Clinically, treatment of epithelial ovarian carcinoma is based on the combination of surgery and chemotherapy. Surgical debulking of tumors followed by platinum-based chemotherapy is the standard treatment for advanced ovarian cancer [54]. Unfortunately, the response rates and complete responses in advanced disease are >80% and 40-60%, respectively. After first-line treatment with carboplatin and paclitaxel, most patients eventually relapse with a median progression-free survival of 18 months [55]. Intraperitoneal chemotherapy possibly improves progression-free and overall survivals; however, intraperitoneal chemotherapy has not been universally accepted for the following reasons: toxic effects, intraperitoneal treatment delivery issues and complications [54]. For advanced primary peritoneal carcinoma (PPC) and epithelial ovarian carcinoma, it has been reported that patients receiving primary platinum-taxane chemotherapy do not achieve significant clinical complete responses. PPC patients were found more likely to be platinum resistant at 6 months and had significantly reduced progression-free survival, and overall survival. Indeed, the introduction of novel agents without cross-resistance to platinum or taxanes has been shown to improve the prognosis of platinum-resistant patients [56],[57]. Despite improvements using carboplatin/paclitaxel based chemotherapy, 30% of patients with ovarian cancer fail to respond to primary therapy with 55-75% of responders relapse within 1 or 2 years from the end of primary treatment and die of the disease within 5 years from their initial diagnosis [58]. Alternatively, gemcitabine has been shown to be active as a single agent and in combination with other drugs, including carboplatin and paclitaxel, in the treatment of patients with recurrent ovarian cancer [58]. Unfortunately, other reports have observed different chemotherapeutic complications including hypersensitivity pneumonitis-like patterns in gemcitabine-induced cases [59] and hypersensitivity reactions to oxaliplatin [60]. Based on our present results, it is proposed that ovarian carcinoma treatment regimens could follow a combination therapy of OP at a high dose with low dose of either cisplatin, 5-FU, gemcitabine or paclitaxel. The data in Figure 3 show that for the combination with cisplatin and 5-FU, only OP dosage ≥ 600μg/mL reduced cell viability at 72h compared to monotherapy, while OP did not apparently affect the activity of either gemcitabine or paclitaxel, when compared to the cell viability after single chemo-drug treatment. Based on the fact that hypersensitivity reactions to standard clinical chemotherapeutics are noted complications in cancer patients [59][60], it is proposed from our studies that combination therapy of OP and standard clinical chemotherapeutics may have a beneficial effect. Indeed, we have reported that OP significantly inhibited endotoxin lipopolysaccharide (LPS) induced NFκB activation and the production of nitric oxide and pro-inflammatory IL-6 and TNFα cytokines in primary and macrophage cell lines [31]. It was also shown that primary macrophages obtained from hypomorphic cathepsin A mice with a secondary Neu1 deficiency respond poorly to LPS-induced proinflammatory cytokines [31].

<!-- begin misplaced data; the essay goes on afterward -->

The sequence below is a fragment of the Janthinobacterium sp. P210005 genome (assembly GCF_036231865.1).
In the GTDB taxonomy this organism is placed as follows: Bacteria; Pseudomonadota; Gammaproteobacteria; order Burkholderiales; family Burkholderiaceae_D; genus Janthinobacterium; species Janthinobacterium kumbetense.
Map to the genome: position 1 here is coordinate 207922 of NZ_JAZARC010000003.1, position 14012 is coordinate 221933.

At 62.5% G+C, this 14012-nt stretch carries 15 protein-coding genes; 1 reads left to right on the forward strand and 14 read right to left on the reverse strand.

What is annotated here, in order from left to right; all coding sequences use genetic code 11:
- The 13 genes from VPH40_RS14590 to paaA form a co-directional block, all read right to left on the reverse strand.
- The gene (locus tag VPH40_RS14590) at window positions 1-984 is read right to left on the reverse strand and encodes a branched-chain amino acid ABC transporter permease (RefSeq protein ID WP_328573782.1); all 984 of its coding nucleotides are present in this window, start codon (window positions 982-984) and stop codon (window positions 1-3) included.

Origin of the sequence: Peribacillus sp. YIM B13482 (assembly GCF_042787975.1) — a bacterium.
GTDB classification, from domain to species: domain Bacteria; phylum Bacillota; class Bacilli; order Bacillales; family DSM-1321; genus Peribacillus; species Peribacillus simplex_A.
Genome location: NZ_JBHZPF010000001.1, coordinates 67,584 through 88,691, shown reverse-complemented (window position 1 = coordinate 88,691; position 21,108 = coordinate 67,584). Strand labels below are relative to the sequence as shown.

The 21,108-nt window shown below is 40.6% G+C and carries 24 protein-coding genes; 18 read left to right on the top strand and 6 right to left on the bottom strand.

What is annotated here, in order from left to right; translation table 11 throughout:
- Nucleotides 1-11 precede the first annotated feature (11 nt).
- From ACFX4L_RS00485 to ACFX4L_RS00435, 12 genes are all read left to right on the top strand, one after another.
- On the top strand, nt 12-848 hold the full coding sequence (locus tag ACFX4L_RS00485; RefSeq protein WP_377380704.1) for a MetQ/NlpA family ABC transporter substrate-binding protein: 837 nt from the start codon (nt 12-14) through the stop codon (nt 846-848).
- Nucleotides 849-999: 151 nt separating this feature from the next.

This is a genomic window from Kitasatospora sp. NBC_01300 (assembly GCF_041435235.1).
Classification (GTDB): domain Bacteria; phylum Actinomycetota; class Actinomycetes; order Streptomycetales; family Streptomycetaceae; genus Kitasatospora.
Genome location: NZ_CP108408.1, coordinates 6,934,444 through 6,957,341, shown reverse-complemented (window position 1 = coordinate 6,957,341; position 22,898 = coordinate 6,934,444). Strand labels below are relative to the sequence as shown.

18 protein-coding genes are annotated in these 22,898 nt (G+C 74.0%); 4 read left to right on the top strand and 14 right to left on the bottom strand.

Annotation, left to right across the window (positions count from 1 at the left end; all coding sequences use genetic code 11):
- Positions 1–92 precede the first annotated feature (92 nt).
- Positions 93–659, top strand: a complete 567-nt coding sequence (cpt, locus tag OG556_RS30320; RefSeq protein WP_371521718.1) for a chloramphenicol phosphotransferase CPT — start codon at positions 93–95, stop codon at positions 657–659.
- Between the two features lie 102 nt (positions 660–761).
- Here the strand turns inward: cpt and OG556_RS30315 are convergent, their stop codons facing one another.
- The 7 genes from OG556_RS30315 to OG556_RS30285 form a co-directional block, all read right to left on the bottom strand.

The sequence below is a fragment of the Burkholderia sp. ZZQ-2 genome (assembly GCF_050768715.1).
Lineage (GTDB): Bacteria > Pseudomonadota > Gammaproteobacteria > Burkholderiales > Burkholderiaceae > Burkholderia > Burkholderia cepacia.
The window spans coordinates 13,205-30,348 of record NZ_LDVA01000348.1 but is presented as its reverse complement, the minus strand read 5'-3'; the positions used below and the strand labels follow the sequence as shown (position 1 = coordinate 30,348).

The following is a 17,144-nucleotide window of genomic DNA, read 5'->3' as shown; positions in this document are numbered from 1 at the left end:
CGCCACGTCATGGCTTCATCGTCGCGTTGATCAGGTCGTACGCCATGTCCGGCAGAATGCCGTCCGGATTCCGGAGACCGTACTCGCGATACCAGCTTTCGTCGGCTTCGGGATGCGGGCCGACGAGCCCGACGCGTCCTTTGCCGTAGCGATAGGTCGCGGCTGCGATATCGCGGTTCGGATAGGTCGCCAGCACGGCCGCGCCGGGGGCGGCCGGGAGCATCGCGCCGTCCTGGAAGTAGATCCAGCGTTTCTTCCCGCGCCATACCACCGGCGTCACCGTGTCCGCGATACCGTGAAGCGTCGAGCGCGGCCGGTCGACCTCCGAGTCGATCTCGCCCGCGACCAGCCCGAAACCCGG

The in vivo anti-tumor activity of OP was also investigated in a RAGxCγ double mutant mouse model of human ovarian cancer. OP therapy at 30 and 50mg/kg daily dosage intraperitoneally did not significantly impeded A2780 tumor growth in a time-to-progression growth rate compared to the untreated cohort. It is noteworthy because of the robust tumor neovascularization that the efficacy of the OP treatment would require a high dose-dependency to ablate the tumor growth. Unexpectedly, the 50 mg/kg OP treatment did cause a significant reduction in the number of metastatic clusters in the lung taken from these tumor-bearing mice (Figure 5B).